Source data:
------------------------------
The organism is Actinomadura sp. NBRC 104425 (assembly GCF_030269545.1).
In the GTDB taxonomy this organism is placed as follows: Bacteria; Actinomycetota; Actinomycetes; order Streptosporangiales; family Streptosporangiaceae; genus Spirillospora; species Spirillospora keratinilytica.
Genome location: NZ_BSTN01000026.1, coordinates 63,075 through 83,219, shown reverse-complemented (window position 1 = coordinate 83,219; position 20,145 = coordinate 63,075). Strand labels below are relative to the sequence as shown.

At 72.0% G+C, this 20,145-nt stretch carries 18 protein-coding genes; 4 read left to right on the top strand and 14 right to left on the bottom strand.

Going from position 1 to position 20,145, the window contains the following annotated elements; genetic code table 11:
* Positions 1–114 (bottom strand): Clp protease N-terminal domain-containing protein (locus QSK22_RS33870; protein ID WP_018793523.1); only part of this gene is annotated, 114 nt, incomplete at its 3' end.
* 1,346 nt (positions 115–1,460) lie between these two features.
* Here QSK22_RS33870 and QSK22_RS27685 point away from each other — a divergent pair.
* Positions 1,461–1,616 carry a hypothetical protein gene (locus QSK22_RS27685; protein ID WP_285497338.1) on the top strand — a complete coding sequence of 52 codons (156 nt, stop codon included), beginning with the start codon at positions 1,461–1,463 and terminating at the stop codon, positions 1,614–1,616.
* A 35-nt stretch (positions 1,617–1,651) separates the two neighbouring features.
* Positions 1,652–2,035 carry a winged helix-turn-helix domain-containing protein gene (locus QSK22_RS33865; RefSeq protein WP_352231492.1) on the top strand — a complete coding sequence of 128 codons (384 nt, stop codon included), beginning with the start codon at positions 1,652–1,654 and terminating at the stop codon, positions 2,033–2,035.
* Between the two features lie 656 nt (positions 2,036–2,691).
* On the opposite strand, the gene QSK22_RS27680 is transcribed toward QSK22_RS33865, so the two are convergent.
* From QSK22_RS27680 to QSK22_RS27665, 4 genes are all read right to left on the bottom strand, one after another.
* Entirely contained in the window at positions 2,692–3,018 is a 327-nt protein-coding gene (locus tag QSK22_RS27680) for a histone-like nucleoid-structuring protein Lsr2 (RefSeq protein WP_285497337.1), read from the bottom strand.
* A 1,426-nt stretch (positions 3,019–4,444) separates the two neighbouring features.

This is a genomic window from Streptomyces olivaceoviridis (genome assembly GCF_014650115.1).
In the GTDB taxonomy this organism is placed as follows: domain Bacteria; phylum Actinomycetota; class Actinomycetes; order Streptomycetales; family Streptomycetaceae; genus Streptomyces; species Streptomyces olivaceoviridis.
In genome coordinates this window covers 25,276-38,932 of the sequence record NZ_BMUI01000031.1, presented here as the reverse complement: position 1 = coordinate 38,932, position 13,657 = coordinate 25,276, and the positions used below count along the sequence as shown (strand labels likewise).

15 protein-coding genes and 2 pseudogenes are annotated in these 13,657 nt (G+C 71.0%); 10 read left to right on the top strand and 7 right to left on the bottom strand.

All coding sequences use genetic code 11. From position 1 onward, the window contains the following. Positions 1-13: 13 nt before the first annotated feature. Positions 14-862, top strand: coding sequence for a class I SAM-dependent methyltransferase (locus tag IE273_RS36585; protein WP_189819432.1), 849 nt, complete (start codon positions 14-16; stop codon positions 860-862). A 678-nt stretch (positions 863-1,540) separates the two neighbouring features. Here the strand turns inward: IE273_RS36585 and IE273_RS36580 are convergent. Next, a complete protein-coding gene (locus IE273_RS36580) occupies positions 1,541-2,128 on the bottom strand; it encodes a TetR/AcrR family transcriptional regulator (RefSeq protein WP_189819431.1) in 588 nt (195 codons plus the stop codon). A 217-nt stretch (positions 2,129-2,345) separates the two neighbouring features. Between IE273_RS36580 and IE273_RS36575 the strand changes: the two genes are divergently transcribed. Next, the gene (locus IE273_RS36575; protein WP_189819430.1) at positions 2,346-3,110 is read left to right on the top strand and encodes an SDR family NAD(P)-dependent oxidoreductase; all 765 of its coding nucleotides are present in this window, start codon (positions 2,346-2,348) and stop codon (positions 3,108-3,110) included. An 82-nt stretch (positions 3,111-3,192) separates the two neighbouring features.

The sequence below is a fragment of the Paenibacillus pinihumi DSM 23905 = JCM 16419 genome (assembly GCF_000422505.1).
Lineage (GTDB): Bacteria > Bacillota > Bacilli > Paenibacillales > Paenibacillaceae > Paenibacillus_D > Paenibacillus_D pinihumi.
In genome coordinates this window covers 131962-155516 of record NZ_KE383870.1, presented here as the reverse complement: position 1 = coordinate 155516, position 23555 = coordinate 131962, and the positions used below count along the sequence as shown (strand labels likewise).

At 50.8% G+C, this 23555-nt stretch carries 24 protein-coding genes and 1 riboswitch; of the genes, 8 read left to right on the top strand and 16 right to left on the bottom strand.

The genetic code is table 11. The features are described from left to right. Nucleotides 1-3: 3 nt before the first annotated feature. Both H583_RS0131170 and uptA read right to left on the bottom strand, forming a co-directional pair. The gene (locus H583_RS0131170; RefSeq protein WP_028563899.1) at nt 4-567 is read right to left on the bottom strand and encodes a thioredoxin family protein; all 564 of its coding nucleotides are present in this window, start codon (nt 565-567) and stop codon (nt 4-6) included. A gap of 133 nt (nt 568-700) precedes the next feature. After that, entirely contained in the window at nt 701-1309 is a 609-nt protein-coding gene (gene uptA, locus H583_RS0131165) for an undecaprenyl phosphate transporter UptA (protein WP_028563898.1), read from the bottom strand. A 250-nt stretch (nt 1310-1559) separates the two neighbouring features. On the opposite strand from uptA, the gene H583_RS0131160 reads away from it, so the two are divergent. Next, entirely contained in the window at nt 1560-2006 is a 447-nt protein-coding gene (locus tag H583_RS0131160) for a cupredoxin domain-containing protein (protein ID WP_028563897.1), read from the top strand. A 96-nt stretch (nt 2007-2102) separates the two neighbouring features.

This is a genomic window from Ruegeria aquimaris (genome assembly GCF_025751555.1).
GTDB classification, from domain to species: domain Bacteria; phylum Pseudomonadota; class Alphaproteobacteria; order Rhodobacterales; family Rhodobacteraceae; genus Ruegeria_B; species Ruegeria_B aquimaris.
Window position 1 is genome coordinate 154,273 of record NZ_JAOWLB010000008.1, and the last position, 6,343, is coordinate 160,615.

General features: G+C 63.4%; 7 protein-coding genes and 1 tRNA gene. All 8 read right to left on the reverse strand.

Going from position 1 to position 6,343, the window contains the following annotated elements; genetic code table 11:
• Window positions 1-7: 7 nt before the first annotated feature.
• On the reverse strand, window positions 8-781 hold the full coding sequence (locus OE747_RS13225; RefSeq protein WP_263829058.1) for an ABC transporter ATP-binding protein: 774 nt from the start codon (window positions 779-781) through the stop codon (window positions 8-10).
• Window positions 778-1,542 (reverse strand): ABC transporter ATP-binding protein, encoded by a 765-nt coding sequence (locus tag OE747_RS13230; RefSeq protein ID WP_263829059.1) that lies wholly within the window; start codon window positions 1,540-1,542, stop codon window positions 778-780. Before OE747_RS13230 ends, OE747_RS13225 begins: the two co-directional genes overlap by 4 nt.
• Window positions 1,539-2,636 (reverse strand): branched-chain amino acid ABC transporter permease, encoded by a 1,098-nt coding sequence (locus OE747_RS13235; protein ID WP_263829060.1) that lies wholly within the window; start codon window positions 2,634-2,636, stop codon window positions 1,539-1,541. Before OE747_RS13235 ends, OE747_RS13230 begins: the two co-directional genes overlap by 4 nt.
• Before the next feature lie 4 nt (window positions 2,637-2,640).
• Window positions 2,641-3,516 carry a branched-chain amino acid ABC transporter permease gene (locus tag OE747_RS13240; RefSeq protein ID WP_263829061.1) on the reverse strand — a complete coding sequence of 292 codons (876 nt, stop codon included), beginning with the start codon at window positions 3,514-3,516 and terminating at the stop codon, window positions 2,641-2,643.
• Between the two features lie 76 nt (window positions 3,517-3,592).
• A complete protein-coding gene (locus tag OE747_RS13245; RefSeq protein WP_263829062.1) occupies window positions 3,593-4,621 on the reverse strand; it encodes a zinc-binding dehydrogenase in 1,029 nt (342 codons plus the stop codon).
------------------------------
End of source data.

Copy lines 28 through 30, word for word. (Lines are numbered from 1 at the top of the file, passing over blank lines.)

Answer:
GTDB classification, from domain to species: domain Bacteria; phylum Pseudomonadota; class Alphaproteobacteria; order Rhodobacterales; family Rhodobacteraceae; genus Ruegeria_B; species Ruegeria_B aquimaris.
Window position 1 is genome coordinate 154,273 of record NZ_JAOWLB010000008.1, and the last position, 6,343, is coordinate 160,615.

General features: G+C 63.4%; 7 protein-coding genes and 1 tRNA gene. All 8 read right to left on the reverse strand.